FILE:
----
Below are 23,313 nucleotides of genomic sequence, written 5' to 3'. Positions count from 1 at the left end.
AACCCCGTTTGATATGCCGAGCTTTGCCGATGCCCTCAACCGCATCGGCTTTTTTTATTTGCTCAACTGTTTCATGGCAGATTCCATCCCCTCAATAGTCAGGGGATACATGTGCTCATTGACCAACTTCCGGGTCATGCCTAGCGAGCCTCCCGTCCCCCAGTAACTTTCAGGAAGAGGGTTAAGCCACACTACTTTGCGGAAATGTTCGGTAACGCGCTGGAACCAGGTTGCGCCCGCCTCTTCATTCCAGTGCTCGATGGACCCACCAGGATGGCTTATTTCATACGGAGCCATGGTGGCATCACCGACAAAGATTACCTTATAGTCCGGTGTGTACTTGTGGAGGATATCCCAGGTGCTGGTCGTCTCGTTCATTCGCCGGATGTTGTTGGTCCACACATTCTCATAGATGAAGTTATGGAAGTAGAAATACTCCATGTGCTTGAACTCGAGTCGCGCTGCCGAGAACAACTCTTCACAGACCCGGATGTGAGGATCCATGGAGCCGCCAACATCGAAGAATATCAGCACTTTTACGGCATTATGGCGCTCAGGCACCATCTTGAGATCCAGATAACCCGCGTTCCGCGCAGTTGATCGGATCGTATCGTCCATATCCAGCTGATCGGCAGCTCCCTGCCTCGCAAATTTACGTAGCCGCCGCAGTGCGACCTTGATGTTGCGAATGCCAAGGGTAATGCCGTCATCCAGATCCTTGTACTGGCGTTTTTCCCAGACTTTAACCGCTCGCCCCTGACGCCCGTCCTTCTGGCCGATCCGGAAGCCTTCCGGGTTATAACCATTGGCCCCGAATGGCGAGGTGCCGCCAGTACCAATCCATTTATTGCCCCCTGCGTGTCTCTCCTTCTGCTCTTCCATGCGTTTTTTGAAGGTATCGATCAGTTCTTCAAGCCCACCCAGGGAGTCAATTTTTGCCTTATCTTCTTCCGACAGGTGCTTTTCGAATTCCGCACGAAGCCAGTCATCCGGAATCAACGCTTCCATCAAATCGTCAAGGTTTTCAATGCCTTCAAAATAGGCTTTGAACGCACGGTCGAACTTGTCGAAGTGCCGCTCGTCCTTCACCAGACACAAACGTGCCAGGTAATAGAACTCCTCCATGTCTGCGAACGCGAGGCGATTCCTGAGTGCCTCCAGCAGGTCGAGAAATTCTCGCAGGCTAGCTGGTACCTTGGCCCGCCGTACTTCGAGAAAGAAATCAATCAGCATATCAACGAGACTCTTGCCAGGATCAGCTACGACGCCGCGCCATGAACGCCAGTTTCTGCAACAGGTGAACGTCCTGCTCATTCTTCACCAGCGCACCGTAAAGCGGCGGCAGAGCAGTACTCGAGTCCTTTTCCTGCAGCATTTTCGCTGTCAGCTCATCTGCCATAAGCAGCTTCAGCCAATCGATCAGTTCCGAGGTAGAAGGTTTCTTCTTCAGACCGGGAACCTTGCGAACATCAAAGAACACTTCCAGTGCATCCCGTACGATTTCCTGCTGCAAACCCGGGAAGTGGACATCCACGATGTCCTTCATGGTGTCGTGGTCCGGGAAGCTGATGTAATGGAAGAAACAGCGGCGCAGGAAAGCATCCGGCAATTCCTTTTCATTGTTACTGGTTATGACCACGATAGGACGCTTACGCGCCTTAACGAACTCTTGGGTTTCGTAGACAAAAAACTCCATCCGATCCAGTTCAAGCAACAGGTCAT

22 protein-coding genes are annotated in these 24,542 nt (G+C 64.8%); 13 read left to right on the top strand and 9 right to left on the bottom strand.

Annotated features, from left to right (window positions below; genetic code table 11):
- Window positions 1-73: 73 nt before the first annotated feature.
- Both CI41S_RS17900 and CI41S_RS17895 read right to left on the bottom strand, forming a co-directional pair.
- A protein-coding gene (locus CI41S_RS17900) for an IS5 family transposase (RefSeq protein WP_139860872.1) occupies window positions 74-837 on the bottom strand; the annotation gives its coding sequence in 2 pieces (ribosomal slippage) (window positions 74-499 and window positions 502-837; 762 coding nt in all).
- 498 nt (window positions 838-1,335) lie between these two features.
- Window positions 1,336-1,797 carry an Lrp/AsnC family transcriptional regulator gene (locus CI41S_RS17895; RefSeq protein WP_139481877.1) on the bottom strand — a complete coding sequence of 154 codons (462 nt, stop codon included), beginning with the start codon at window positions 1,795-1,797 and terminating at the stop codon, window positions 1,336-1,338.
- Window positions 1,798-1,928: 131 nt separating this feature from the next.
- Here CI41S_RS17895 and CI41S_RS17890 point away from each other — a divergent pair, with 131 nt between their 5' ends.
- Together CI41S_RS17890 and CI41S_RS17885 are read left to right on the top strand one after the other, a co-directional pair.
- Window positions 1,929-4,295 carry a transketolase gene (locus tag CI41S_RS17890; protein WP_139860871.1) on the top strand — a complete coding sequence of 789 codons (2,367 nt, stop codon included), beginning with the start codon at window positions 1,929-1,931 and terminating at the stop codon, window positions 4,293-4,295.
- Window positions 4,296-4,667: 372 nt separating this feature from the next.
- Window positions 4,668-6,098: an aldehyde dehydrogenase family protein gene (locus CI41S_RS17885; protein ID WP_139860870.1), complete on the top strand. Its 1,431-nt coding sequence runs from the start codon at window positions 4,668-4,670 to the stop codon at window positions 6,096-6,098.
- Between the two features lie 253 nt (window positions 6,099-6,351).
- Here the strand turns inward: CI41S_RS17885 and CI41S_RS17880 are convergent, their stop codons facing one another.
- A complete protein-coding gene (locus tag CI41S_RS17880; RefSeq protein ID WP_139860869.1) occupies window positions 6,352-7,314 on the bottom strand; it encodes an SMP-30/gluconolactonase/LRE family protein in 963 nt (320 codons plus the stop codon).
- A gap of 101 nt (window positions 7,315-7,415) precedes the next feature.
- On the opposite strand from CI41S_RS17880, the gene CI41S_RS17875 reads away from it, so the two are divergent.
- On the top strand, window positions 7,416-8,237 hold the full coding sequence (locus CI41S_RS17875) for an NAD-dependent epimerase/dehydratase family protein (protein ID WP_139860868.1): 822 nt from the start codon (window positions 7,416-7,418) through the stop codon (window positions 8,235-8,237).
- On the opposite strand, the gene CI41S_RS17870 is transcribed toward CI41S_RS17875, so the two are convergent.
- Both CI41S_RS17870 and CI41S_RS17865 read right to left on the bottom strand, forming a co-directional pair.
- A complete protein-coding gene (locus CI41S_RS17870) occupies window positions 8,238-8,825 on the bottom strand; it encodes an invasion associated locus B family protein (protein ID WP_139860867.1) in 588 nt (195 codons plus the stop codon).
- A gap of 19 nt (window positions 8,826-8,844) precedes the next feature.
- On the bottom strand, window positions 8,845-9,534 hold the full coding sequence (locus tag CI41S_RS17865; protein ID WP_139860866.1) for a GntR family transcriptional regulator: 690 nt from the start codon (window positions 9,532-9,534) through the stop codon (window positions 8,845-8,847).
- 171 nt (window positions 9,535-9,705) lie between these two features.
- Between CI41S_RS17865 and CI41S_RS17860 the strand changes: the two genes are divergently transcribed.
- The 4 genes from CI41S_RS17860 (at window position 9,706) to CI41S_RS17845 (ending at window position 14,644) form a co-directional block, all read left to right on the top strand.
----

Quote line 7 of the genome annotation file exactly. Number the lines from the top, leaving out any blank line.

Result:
- A protein-coding gene (locus CI41S_RS17900) for an IS5 family transposase (RefSeq protein WP_139860872.1) occupies window positions 74-837 on the bottom strand; the annotation gives its coding sequence in 2 pieces (ribosomal slippage) (window positions 74-499 and window positions 502-837; 762 coding nt in all).